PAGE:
The Mathematics of Reading, Part 2

Yesterday, I wrote about the mathematics of reading. I considered the matter closed until I re-read my post and realized that there were a few questions left unanswered, and I wanted to address these.

In the previous post, I asked, why do we focus so much on how many books we read? I suppose that it is an easy number to count. Thinking about this, however, brought more questions.

1. What is the goal of so much reading?

The Quartz article quotes Warren Buffet. The secret to his success, Buffet said, was to read a lot. Knowledge accumulates like compound interest. The implication in this quote is that reading leads to success. Thus, the more one reads, the greater their chance of achieving success.

But that isn’t why I read. I read because I enjoy reading. I read because I want to learn new things. I read because I want to learn old things. And I read because I want to be entertained. I count books because I can, but it has been a very long time since I set a reading goal.

When I started keeping my list back in January 1996, I had a goal of reading a book a week. That’s 52 books a year. In the 21 years since, I think there has only been one year that I have exceeded that goal—2013. I used to count words because books vary in length, but words are a more consistent measure. But I stopped that, too, and just allowed the list to take care of itself.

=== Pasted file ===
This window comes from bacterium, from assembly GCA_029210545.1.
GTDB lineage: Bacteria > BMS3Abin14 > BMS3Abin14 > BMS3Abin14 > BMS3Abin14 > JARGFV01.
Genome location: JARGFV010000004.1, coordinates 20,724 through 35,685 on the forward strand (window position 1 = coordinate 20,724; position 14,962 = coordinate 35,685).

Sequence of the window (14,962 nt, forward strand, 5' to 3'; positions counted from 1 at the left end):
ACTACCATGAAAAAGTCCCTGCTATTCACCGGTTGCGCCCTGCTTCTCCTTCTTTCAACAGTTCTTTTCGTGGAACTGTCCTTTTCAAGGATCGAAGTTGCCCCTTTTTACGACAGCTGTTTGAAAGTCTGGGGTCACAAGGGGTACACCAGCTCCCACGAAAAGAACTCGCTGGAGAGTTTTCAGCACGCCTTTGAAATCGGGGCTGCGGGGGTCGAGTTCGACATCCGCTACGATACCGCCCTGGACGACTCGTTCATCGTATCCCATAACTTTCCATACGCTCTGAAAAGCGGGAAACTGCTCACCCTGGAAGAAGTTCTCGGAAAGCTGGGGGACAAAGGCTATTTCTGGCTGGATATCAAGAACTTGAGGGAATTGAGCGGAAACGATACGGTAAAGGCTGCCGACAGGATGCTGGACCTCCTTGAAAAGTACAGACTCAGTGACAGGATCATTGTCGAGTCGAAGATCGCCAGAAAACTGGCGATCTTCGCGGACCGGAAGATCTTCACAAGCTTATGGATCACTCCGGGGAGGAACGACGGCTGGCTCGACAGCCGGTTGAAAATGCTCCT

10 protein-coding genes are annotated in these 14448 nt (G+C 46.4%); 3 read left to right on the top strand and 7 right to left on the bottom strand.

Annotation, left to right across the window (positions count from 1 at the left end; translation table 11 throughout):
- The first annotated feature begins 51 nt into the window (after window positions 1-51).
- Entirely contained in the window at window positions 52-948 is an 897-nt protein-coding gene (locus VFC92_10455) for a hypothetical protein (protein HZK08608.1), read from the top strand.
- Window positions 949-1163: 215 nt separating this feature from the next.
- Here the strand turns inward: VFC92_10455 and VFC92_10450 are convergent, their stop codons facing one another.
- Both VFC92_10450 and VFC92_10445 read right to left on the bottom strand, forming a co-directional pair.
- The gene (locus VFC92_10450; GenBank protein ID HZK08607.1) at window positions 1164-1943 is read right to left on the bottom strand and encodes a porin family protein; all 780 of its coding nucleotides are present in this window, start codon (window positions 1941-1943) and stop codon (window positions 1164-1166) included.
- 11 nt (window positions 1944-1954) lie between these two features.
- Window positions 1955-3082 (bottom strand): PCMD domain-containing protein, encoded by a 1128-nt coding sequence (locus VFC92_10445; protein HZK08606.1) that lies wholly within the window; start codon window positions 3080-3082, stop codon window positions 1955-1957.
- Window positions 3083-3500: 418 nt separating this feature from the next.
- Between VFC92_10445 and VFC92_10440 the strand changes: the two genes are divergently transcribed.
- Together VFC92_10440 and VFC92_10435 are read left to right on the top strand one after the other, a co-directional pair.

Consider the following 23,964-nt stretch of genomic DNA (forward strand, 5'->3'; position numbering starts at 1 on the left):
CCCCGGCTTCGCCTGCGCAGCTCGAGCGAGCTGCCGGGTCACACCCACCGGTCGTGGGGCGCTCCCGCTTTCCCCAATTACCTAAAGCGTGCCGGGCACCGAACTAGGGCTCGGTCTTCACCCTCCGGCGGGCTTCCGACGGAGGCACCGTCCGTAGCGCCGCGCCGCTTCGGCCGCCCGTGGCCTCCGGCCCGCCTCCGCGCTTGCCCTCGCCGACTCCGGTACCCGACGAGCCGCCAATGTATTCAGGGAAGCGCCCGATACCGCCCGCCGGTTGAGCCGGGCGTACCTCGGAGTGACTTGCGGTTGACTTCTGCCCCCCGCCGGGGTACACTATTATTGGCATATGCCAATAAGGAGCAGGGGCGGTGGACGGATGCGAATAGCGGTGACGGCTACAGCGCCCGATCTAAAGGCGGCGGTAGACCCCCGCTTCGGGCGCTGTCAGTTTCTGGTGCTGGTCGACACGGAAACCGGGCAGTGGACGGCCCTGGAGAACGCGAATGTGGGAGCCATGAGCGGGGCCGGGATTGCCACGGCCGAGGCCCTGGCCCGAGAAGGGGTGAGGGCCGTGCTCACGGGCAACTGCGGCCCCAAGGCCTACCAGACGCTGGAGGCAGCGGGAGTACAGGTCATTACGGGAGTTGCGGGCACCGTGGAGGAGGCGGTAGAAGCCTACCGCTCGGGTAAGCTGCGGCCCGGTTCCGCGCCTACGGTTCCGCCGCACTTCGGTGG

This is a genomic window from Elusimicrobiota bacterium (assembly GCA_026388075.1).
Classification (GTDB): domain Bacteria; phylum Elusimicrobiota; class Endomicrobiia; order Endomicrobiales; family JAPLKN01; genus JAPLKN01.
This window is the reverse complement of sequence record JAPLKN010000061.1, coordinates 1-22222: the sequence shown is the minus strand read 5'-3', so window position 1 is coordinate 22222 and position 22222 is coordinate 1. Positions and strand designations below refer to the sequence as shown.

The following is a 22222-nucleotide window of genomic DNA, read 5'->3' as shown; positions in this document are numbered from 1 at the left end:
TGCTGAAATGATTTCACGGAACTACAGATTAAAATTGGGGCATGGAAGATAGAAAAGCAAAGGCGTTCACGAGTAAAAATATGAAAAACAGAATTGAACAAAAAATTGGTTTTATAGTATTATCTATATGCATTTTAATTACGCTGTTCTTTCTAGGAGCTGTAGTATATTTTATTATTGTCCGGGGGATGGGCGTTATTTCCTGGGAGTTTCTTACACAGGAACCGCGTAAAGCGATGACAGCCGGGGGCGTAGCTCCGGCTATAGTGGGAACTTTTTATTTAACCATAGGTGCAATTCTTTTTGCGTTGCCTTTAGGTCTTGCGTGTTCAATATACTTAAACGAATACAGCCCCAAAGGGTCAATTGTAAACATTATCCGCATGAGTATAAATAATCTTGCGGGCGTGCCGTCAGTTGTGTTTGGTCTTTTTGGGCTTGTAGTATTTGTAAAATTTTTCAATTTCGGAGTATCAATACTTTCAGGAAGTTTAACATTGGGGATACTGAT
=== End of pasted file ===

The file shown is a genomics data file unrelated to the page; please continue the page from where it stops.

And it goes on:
2. How diverse should our reading be?

While I don’t know this for a fact, I often suspect that attempts to read 200 books a year are aided by reading shorter books in a prolific genre. Self-help books, business books, romances, mysteries, science fiction novels. There is nothing wrong with this, but if the goal of reading so much is to acquire knowledge to build success, then it seems to me a more diverse scope is required.

At least, it is for me.

That wasn’t always the case. A glance through my reading list’s early years will tell a story. Over time, my reading habits have changed, and settled. Whereas I used to read a lot more fiction, the vast majority of my reading today is nonfiction. I sample all sorts of subjects. Some I find more interesting than others, and often times, my curiosity about one subject leads to another.

3. Is it realistic to think we can absorb the contents of 200 books a year?

For you, perhaps, but for me, it is not likely. I have on occasion, re-read books, and have been amazed upon re-reading at discovering just how much I had forgotten from the first time around.

According to the Quartz post, you can get through a 50,000 word book in a little over 2 hours if you read at 400 words per minute. That isn’t a remarkable reading speed (although in all honesty, I have no idea how fast I read). But how does one measure comprehension? How do you know you’ve absorbed what you’ve read?

This is a challenge even reading 50 books in a year. For those books that struck me in some way, I will often write about them (sometimes here) and that helps me think about what I’ve read.

Too often, however, I’ve found myself finishing a book at 7:55 pm and starting the next book at 7:57 pm with barely a breath in between to consider what I’ve read. I tell myself I should wait to the next day to start the next book so that I have time to think about what I just finished reading. But I’m too eager to start on the next book, and I’m sure my comprehension suffers. I can only imagine how it would suffer if I tried to read 200 books a year.